I'm on the fence about greater short-selling regulations, but this struck me as a remarkably dumb argument.

If you're bullish on the company and think the shorts are wrong, go long at a better price. If you think they're right, don't. Why quibble about a technical delay in locating shares to borrow? It's not fraud. Is factoring receivables fraud? Is a student loan fraud? Is it fraud to ask your uncle for a loan until you find a job?

It seems the defense against naked shorting, if this post was what this is about, could be the government playing defense (how's that working out for ya'?) or it could be sophisticated investors playing offense. If the company isn't taken to bankruptcy by the death spiral of credit rating following stock price, then the shorts have to cover. Perhaps the best financial product to oppose shorts would be to buy the company's bonds and the company can call them in saner times. Warren Buffett was such a sophisticated investor. He got even better terms to compensate for his high-powered money. He has de-commoditized his dollars. Just because something passes the fraud test doesn't mean we have to wait around for the government to get their act together.

Of course short selling is "win-win" for buyers: any selling is, because it lowers prices. On the other hand, short selling is terrible for sellers to the same degree it is good for buyers. Why not include the sellers in our moral universe?

There are good reasons for making short selling easy, but the above reasons aren't particularly persuasive in my view.

Few financial practices have ever been as unfairly vilified as short selling; as far as I know, not since the days when joint stock companies (and even earlier, lending at interest) were new and contentious has a financial instrument been so ignorantly scapegoated. Short-selling is typically engaged in by the most informed and judicious of investors, and can (or at least could) be an efficient way of allowing bubbles to be deflated sooner than they otherwise would be.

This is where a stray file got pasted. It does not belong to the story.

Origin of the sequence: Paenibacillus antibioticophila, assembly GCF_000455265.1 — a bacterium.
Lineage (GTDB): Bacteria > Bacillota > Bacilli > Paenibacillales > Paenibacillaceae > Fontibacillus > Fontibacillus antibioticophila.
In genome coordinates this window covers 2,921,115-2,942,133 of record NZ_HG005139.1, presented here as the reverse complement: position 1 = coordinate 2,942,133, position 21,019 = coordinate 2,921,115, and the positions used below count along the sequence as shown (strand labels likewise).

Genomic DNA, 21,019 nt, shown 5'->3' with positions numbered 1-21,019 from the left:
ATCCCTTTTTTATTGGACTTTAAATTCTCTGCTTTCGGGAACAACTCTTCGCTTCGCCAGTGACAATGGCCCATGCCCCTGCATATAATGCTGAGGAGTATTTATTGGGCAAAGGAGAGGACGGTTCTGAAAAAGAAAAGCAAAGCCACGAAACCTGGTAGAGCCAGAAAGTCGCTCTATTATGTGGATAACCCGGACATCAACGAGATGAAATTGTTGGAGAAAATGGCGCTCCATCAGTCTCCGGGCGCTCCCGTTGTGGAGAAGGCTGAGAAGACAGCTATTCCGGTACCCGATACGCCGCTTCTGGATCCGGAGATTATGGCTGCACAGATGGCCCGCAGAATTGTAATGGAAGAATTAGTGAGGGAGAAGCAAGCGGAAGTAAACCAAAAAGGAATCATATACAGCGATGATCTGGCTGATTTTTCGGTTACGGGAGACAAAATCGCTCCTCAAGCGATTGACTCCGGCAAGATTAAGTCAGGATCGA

As for Cramer, he does recommend short-selling, but he does it in code, so as not to arouse the suspicions of financial regulators or the FCC:
when he says "weak buy" he means "weak buy/hold/sell/I don't know".
when he says "strong buy", "sure thing", "no potential downside" etc, he means "short sell."

We could very definitely benefit from a new law banning all academics from commenting in any way on futures or options markets. It's entirely for their own good. :)

Perhaps we should encourage put options for retail investors just to avoid the whole unlimited liability problem. But yeah, I think short sellers are the unsung heroes in this crisis (they shut down CDOs and subprime origination long before most of the market had accepted just how toxic they were).

Felix, I see you're faithfully playing your part. Problem is you're becoming a bit of a caricature of yourself. Tip: it's ok to abandon pre-2008 thinking when it's 2009. As they say: "nothing fails like success."

I see Tom Powers has made exactly the same remark above.

The argument is incorrect. Stock-trading is basically zero-sum so the short's gains must come from other investor's losses. Note short-selling effectively increases the number of shares outstanding so although each share may lose less when the fraud is revealed there will be more shares. Add in the losses from naive sellers who didn't get as good a price and the other investors lose on balance.

GOOD NEWS!!! There is finally great new movie out about market manipulation, the SEC, and short selling called: "Stock Shock." For those of us that want to understand some of the inner workings of the market, it is a must-see. Very easy to understand and entertaining. Amazon has it or stockshockmovie.com has a trailer.

Thanks for this post. You know, I'd really appreciate a post where you suggested news sources that you consider good ones.